1. [39]
    The application to reopen is opposed on the grounds:
  1. That no satisfactory explanation is given as to why the evidence was not led when the matter was before me on 6 August 2019;
  2. Her evidence is unlikely to have a material bearing on the application for leave to amend.
  1. [40]
    I do not accept either submission. In my view, the time frame in which the matter unfolded is a good explanation of why that evidence was not before me. It is outlined fulsomely in Mr Collins’ supplementary submissions.
  1. [41]
    Whilst some of her evidence, as outlined in Mr O'Shea’ further affidavit, may certain inadmissible opinion evidence, much of what she says does, on its face, provide an explanation for the extensive debit entries on the deceased’s bank account.
  1. [42]
    In my view, the application should be re-opened to allow Mr O'Shea’s affidavit to be read.
  1. [43]
    In my view, two things in particular arise from that evidence. The evidence of Ms Sheppard, if consistent with what Mr O'Shea recounts, illustrates the point I made in my originally dictated judgment about what I believed would be the nature of the evidence that might be called by the respondent. It illustrates why, in my assessment, it was always very likely that the respondent would be able to prepare for trial despite the late amendments.
  1. [44]
    Second, it seems Ms Sheppard’s inability to attend court is because of the risk of infecting her surgical incision if she does so. Accepting, in the absence of definitive evidence from her surgeon, that is so it seems to me this is an appropriate case in which she should give evidence by way of an audio-visual link from her home. This can be done by simply downloading a program such as ‘Cisco Jabber’ onto a computer and utilising that to allow her evidence to be given by audio-visual link. My experience is that evidence in that way is entire acceptable for assessment by a jury.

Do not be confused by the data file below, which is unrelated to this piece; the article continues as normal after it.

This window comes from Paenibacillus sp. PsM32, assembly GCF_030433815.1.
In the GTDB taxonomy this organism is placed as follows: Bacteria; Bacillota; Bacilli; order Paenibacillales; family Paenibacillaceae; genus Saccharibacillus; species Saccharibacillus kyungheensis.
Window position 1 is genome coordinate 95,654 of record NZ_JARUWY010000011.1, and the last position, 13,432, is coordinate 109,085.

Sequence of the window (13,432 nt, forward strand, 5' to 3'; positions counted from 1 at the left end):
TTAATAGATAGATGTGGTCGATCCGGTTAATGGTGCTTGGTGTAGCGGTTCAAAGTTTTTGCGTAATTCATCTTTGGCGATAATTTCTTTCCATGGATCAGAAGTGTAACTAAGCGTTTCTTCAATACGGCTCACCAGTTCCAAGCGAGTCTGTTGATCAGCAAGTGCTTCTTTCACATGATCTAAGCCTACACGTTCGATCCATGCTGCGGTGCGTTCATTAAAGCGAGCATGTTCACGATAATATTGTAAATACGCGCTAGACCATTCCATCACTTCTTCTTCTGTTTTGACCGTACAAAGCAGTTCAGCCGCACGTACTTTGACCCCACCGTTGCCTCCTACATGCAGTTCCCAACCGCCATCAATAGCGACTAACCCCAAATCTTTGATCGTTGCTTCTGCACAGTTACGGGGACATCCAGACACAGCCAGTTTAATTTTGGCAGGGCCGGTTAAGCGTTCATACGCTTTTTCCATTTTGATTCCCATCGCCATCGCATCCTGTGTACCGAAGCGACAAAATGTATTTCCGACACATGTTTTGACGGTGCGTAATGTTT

1. [45]
    In my view the further evidence of Mr O'Shea strongly supports my view that the applicants should be given leave to amend their defence as previously stated.
  1. [46]
    I will also order that Margaret Sheppard can give evidence at the trial by way of an audio-visual link from her home.
  1. [47]
    That will of course require that the parties arrange for a computer having a suitable program available for her use and that they give thought to what documents might need to be shown to her when giving her evidence.
  1. [48]
    I direct the parties to prepare orders reflecting these reasons. I will also hear argument about any consequential orders, including orders concerning costs, next Thursday 15 August 2019 at a time to be arranged with my Associate.


[1]  (Footnotes omitted.)

[2]  (Footnotes omitted.)


Editorial Notes

  • Published Case Name:

    Nine Network Australia Pty Ltd & Ors v Sheppard

  • Shortened Case Name:

    Nine Network Australia Pty Ltd v Sheppard

  • MNC:

    [2019] QDC 164

  • Court:


  • Judge(s):

    Reid DCJ

  • Date:

    08 Aug 2019

Appeal Status

Please note, appeal data is presently unavailable for this judgment. This judgment may have been the subject of an appeal.